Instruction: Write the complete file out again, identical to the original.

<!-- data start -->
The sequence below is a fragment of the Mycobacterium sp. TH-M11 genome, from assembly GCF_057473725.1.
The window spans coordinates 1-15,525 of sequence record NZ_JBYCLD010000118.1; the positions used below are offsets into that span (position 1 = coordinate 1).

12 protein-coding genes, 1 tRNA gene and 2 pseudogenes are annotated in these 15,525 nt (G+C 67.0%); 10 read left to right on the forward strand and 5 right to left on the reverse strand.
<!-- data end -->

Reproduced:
The sequence below is a fragment of the Mycobacterium sp. TH-M11 genome, from assembly GCF_057473725.1.
The window spans coordinates 1-15,525 of sequence record NZ_JBYCLD010000118.1; the positions used below are offsets into that span (position 1 = coordinate 1).

12 protein-coding genes, 1 tRNA gene and 2 pseudogenes are annotated in these 15,525 nt (G+C 67.0%); 10 read left to right on the forward strand and 5 right to left on the reverse strand.